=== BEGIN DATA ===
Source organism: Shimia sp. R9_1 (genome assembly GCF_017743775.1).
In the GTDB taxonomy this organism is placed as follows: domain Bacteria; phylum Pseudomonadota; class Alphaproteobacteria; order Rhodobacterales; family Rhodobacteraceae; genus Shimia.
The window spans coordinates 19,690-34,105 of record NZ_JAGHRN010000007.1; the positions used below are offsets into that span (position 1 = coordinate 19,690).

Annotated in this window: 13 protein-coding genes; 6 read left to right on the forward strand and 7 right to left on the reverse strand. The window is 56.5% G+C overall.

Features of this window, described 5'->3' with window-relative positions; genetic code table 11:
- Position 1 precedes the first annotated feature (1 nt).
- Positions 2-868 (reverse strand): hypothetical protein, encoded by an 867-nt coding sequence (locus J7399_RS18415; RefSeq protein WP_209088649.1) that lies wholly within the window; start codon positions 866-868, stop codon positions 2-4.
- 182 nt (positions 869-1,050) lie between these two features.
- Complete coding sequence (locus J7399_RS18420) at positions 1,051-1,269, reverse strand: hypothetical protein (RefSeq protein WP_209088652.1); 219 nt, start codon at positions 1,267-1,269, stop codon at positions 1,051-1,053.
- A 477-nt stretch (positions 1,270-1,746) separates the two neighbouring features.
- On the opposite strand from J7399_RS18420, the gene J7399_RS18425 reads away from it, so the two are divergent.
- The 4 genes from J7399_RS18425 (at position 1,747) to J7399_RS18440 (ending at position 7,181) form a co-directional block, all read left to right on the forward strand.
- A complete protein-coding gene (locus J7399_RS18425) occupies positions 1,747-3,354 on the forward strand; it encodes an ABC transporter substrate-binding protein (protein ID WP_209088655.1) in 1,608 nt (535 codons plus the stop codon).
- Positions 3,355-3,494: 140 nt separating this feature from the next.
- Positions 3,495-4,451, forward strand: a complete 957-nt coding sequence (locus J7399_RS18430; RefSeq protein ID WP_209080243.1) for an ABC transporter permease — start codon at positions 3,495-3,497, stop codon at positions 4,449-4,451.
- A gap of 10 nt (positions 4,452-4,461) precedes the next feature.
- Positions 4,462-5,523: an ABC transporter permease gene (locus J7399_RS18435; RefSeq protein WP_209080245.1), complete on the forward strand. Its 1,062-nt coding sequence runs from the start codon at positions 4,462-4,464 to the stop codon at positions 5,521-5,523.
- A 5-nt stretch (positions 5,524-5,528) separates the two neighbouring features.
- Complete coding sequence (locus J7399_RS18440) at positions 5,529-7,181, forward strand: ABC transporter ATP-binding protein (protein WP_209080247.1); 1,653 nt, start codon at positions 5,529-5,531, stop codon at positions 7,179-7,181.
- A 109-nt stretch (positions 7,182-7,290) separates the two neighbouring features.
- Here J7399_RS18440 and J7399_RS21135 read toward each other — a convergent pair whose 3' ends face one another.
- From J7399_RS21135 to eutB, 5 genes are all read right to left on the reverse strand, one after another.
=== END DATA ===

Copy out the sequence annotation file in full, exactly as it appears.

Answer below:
Source organism: Shimia sp. R9_1 (genome assembly GCF_017743775.1).
In the GTDB taxonomy this organism is placed as follows: domain Bacteria; phylum Pseudomonadota; class Alphaproteobacteria; order Rhodobacterales; family Rhodobacteraceae; genus Shimia.
The window spans coordinates 19,690-34,105 of record NZ_JAGHRN010000007.1; the positions used below are offsets into that span (position 1 = coordinate 19,690).

Annotated in this window: 13 protein-coding genes; 6 read left to right on the forward strand and 7 right to left on the reverse strand. The window is 56.5% G+C overall.

Features of this window, described 5'->3' with window-relative positions; genetic code table 11:
- Position 1 precedes the first annotated feature (1 nt).
- Positions 2-868 (reverse strand): hypothetical protein, encoded by an 867-nt coding sequence (locus J7399_RS18415; RefSeq protein WP_209088649.1) that lies wholly within the window; start codon positions 866-868, stop codon positions 2-4.
- 182 nt (positions 869-1,050) lie between these two features.
- Complete coding sequence (locus J7399_RS18420) at positions 1,051-1,269, reverse strand: hypothetical protein (RefSeq protein WP_209088652.1); 219 nt, start codon at positions 1,267-1,269, stop codon at positions 1,051-1,053.
- A 477-nt stretch (positions 1,270-1,746) separates the two neighbouring features.
- On the opposite strand from J7399_RS18420, the gene J7399_RS18425 reads away from it, so the two are divergent.
- The 4 genes from J7399_RS18425 (at position 1,747) to J7399_RS18440 (ending at position 7,181) form a co-directional block, all read left to right on the forward strand.
- A complete protein-coding gene (locus J7399_RS18425) occupies positions 1,747-3,354 on the forward strand; it encodes an ABC transporter substrate-binding protein (protein ID WP_209088655.1) in 1,608 nt (535 codons plus the stop codon).
- Positions 3,355-3,494: 140 nt separating this feature from the next.
- Positions 3,495-4,451, forward strand: a complete 957-nt coding sequence (locus J7399_RS18430; RefSeq protein ID WP_209080243.1) for an ABC transporter permease — start codon at positions 3,495-3,497, stop codon at positions 4,449-4,451.
- A gap of 10 nt (positions 4,452-4,461) precedes the next feature.
- Positions 4,462-5,523: an ABC transporter permease gene (locus J7399_RS18435; RefSeq protein WP_209080245.1), complete on the forward strand. Its 1,062-nt coding sequence runs from the start codon at positions 4,462-4,464 to the stop codon at positions 5,521-5,523.
- A 5-nt stretch (positions 5,524-5,528) separates the two neighbouring features.
- Complete coding sequence (locus J7399_RS18440) at positions 5,529-7,181, forward strand: ABC transporter ATP-binding protein (protein WP_209080247.1); 1,653 nt, start codon at positions 5,529-5,531, stop codon at positions 7,179-7,181.
- A 109-nt stretch (positions 7,182-7,290) separates the two neighbouring features.
- Here J7399_RS18440 and J7399_RS21135 read toward each other — a convergent pair whose 3' ends face one another.
- From J7399_RS21135 to eutB, 5 genes are all read right to left on the reverse strand, one after another.